Haberman Morton. An Experimental Investigation of the Drag and Shape of Air Bubbles Rising in Various Liquids.pdf
In connection with other investigations at the David Taylor Model Basin, detailed information became necessary on the motion of air bubbles in variable pressure fields.
Since no information on the subject was available, a fundamental study of the motion of
bubbles was undertaken. As an initial step, experiments were conducted to determine
the drag and shape of single air bubbles rising freely in various liquids. The results of the
experiments show, that a complete description of the motion of air bubbles is not possible
by use of dimensionless parameters containing the usual physical properties of the liquid
(viscosity, surface tension, density). Three types of bubble shapes were observed in each
liquid, namely spherical, ellipsoidal, and spherical cap. For a specific liquid, the shape of
the bubble was a function of its volume. For tiny spherical bubbles, the drag coefficients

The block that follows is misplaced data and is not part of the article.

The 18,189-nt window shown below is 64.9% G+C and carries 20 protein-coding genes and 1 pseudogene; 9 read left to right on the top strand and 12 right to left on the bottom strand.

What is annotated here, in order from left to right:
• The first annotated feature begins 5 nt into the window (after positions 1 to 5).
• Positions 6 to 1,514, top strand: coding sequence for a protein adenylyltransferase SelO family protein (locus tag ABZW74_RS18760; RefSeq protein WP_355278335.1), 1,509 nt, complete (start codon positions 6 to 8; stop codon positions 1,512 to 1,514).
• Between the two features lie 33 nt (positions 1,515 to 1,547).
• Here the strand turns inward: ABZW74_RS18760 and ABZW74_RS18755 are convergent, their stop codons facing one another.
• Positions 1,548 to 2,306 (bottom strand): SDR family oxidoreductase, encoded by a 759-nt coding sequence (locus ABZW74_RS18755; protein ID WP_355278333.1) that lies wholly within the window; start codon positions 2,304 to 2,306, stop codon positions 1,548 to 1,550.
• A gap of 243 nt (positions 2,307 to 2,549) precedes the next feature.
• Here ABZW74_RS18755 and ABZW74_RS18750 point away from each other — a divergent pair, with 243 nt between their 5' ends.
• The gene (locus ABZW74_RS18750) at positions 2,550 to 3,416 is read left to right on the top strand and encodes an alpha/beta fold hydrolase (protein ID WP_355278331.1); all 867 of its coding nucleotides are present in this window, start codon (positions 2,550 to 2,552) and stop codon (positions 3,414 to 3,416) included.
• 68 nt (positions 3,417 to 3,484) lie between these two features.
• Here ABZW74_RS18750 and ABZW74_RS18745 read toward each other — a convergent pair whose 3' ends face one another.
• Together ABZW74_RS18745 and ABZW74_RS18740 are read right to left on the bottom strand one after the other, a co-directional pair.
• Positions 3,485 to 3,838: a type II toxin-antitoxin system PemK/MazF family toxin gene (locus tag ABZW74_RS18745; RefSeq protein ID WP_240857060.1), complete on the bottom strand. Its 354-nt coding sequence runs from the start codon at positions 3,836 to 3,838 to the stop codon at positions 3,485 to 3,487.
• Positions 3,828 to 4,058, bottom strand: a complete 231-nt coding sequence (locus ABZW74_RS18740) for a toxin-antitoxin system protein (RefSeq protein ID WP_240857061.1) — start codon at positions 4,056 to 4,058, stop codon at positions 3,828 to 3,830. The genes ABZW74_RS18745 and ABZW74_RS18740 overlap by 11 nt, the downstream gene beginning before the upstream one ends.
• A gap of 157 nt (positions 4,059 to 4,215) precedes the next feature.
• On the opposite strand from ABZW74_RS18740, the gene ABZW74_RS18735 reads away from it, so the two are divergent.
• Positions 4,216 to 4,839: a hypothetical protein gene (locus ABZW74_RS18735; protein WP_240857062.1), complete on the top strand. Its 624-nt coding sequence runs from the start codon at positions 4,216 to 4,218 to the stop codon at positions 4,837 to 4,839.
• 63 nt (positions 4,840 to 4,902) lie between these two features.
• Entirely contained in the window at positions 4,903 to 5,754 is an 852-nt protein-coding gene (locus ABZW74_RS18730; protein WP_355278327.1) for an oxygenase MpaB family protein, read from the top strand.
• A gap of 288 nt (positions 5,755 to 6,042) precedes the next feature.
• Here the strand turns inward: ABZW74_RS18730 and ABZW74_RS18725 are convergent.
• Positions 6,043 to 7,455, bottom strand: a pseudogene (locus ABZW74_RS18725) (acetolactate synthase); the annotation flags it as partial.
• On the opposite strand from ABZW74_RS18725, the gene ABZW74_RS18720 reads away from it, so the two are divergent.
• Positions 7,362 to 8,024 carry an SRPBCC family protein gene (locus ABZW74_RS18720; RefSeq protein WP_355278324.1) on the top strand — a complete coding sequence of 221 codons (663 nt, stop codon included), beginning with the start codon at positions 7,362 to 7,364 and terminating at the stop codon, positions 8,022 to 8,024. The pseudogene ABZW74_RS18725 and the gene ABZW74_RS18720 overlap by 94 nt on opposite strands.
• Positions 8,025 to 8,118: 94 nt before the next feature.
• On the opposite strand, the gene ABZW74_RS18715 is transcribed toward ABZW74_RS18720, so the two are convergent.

coincide with those of corresponding rigid spheres. With increase in bubble size, a decrease in the drag as compared to that of rigid spheres occurs in some liquids. Thus, the
drag curves of the spherical bubbles rising in various liquids fall between two limiting
curves, namely the drag curve of rigid and fluid spheres, respectively. It was not possible
to determine a criterion for the transition of the bubbles from ”rigid” to fluid spheres.
The region of ellipsoidal bubbles extends over different ranges of Reynolds numbers for
the various liquids. The drag coefficients of spherical cap bubbles are independent of
bubble size and have a constant value of 2.6. For bubbles (equivalent radius 0.08 to
0.80 cm) rising in tap water or in water containing certain surface-active substances,
experiments show an increase in drag as compared to bubbles in pure water. Results of
tests to determine the effect of the container walls on the velocity of rise are presented.
A description of the experimental apparatus is given. A summary of the theoretical and
experimental work of other investigators is also included.